If you're dark skinned...
Don't fear dramatic shades. In fact, the deeper the red the more vibrant it will look on dark skin, says Martin. You can also rock tough-to-wear metallic or shimmery finishes, which can come off as garish on paler skin. Balance those glimmer lips with a touch of highlighter on your cheeks and your good to glow.
We like: Pure Color Envy Sculpting Lipstick in Red Ego, $30, Estée Lauder; Audacious Color-Intense Lipstick in Wild Amarena, $39, Gucci; Moisture Renew Lipstick in Diva Red, $7.49, Rimmel

Want more genius big-day beauty advice? Pick up the February/March 2015 issue of BRIDES, which is on newsstands now and available for download here!

Plan Like a Pro: Event Designer Kristin Newman Shares Her Top Wedding Tips

 Brides Magazine December 2014-January 2015, Planning Tips, Wedding Planning  Comments Off on Plan Like a Pro: Event Designer Kristin Newman Shares Her Top Wedding Tips
Jan 112015
 

Kristin Newman, a top party planner in Charleston, South Carolina, tells brides to get grooms involved early — and keep the wine flowing late. Here, more of her expert tips.

If you're good at making decisions, a short engagement is fabulous.
A long one can be agonizing; it lets you rethink everything. Ten months is perfect, but planning can be done well in four.

Before you book anything, do this with your groom first.
Write down five adjectives that describe your dream wedding, and determine your top five priorities — the things you feel are most important for you and your guests to experience.

Build your reception style around what you love most.
For many couples, weddings are about an amazing Motown band and a packed dance floor. But not for everyone! For one of my couples, it was brunch. So we threw an English-style mid-day wedding, served crab-cake Benedict, and hired an orchestra to pay jazz while everyone hung out.

See More: Whatever You Do, Do Not Follow These 10 Pieces of Wedding Advice

For the greatest impact, focus your budget on the sensory stuff — a calligraphy invite, great music, the best food.
And if you're looking for a place to save, skip the favors. Often guests don't even notice them!

Be sure you photographer gets all the details shots before the reception starts.
Also, put her on your guest list so she receives an invitation and can shoot that before the wedding too.

When in doubt, go with signature color scheme: blush, taupe, and tan.
I love a putty colored palette! Add texture with linens and crystal. All white with candlelight is beautiful too.

A rustic wedding can be really chic.
I worked on a riverside wedding with a Ralph Lauren-boho vibe: The bridesmaids wore braided updos and carries long boughs of viney blooms wrapped with suede. It was natural yet sophisticated.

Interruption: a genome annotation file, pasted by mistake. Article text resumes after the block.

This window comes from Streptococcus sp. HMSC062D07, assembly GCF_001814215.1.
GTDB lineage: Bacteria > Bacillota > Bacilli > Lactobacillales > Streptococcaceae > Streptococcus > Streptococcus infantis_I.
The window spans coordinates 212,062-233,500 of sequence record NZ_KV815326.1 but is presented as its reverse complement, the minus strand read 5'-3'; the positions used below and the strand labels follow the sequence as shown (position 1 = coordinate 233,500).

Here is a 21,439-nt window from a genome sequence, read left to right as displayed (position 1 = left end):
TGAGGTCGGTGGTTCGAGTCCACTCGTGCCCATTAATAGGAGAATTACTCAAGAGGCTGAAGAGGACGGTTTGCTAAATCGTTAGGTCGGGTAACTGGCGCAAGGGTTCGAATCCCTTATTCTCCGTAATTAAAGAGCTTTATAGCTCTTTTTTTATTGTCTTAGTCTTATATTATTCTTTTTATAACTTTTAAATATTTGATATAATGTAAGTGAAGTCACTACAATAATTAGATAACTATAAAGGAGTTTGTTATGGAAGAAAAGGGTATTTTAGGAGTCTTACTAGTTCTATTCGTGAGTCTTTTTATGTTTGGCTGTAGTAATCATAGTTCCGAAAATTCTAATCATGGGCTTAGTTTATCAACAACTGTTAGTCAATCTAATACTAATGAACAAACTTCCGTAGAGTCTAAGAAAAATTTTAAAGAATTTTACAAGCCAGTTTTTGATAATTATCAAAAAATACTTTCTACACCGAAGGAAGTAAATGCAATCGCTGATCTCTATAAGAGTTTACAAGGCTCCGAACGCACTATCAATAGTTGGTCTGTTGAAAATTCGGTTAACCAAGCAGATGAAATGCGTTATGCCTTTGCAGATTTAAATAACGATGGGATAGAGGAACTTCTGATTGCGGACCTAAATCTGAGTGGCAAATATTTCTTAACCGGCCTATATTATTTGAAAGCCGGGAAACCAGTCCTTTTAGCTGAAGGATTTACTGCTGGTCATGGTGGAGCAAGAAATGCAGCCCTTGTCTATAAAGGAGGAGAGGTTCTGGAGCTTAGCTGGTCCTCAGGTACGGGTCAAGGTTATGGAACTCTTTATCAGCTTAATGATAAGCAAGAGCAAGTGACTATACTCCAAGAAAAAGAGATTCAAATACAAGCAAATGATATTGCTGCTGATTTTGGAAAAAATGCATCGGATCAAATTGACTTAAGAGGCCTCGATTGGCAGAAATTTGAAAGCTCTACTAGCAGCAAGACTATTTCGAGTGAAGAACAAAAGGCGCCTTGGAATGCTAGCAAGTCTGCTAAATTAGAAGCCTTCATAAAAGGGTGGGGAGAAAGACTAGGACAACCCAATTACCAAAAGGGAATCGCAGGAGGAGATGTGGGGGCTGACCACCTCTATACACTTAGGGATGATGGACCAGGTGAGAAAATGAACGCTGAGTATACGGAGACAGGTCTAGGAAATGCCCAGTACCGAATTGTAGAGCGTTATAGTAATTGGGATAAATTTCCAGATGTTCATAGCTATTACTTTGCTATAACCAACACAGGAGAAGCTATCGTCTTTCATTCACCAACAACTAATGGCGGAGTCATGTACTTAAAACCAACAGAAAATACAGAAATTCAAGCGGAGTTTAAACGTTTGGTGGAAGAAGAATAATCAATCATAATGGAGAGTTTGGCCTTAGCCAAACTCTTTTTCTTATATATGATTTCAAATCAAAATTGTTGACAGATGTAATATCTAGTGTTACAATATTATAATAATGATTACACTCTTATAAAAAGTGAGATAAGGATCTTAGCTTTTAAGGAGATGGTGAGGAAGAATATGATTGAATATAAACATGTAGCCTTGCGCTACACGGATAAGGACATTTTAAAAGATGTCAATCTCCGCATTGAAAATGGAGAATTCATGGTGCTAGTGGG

Want more genius big-day design advice? Pick up the February/March 2015 issue of BRIDES, which is on newsstands now and available for download here!

Embrace the Quickie: The Sex Secret to a Long and Happy Marriage

 Brides Magazine December 2014-January 2015, Married Life, Relationships, Sex  Comments Off on Embrace the Quickie: The Sex Secret to a Long and Happy Marriage
Jan 082015
 
Embrace the Quickie

Photo: Rennie Solis

A few years ago, two dear friends got married in our living room. The bride wore white, a ragged dress last used in her gig as the Eight-Foot Bride, a living performance piece she did for cash in Harvard Square in Cambridge, Massachusetts, when she was younger. The groom wore a traditional dark suit. My two youngest kids acted as flower girl and ring bearer, my daughter in a zebra-striped gown with a fuchsia cloche hat and a single lily, my son in white tie and tails bought at a quinceanera store and made from the same fabric as dryer sheets. We spent much of the night keeping him away from open flames for fear he'd go up like a magician's flash paper. Nothing about this affair was typical — not the accordion music that accompanied the bride down the aisle nor the taco-truck wedding feast. The only thing that made this wedding routine for me was the toast I offered.

For the last decade or so — since I found myself on The Oprah Winfrey Show staring down a cabal of vengeful mommies horrified by my claim that the key to my successful marriage was my insistence that my husband take precedence in my heart, even over our four children — I have been asked to make several wedding toasts. And each and every time, I say the same thing. I tell the bride and groom that as far as I can see, there is really only one thing that guarantees marital success. Only one thing that is sure to inoculate a couple against the sexless, passionless norm that is all too often the fate of contemporary marriages, especially once children arrive.

See More: Wedding-Night Sex: Expectations vs. Reality

At this wedding in my living room, I raised my glass and gazed down the long table into the eyes of my beloved husband. I smiled at our four beautiful children. Then I turned to the flushed and joyful faces of the bride and groom and, from the vantage point of 18 years of happy marriage, gave them all the wisdom I had: "Embrace the quickie!"